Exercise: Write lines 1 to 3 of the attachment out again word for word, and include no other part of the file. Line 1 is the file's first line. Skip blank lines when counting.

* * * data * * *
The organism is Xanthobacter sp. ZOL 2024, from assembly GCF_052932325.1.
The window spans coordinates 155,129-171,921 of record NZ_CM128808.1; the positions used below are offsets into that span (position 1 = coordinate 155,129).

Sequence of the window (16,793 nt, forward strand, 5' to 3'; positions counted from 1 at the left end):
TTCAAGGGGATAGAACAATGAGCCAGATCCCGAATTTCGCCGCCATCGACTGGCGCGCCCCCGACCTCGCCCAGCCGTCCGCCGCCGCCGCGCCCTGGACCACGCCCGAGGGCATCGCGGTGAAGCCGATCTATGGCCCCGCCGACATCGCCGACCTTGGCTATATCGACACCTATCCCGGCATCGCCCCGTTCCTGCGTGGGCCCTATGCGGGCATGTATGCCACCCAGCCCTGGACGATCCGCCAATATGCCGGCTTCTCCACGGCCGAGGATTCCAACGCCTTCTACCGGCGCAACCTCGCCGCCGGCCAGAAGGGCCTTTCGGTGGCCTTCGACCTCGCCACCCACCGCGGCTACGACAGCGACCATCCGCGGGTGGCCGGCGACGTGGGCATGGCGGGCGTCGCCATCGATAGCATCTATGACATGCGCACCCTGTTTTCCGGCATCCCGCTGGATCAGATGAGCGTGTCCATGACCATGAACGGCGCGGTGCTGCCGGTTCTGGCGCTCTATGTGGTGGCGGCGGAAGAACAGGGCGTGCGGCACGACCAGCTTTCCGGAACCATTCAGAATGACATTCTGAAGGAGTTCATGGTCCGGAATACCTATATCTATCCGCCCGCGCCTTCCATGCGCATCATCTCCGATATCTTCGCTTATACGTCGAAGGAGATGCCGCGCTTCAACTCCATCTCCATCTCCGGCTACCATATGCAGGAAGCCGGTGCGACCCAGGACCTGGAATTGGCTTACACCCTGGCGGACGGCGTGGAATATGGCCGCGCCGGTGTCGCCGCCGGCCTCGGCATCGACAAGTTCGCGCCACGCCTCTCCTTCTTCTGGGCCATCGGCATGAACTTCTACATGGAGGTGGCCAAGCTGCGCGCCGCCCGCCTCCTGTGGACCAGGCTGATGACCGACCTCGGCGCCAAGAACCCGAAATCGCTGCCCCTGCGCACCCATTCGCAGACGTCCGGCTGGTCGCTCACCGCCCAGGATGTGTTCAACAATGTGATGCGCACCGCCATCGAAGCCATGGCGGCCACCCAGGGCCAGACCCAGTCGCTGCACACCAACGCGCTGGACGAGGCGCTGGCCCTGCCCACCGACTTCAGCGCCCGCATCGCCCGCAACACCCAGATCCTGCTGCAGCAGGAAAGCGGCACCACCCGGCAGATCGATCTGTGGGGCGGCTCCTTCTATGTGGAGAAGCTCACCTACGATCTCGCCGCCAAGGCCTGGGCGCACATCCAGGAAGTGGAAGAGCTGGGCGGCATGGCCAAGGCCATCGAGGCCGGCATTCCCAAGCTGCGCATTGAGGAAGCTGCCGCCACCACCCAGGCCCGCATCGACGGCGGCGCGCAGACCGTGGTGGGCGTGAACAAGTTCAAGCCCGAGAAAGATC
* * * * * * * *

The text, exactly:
The organism is Xanthobacter sp. ZOL 2024, from assembly GCF_052932325.1.
The window spans coordinates 155,129-171,921 of record NZ_CM128808.1; the positions used below are offsets into that span (position 1 = coordinate 155,129).

Sequence of the window (16,793 nt, forward strand, 5' to 3'; positions counted from 1 at the left end):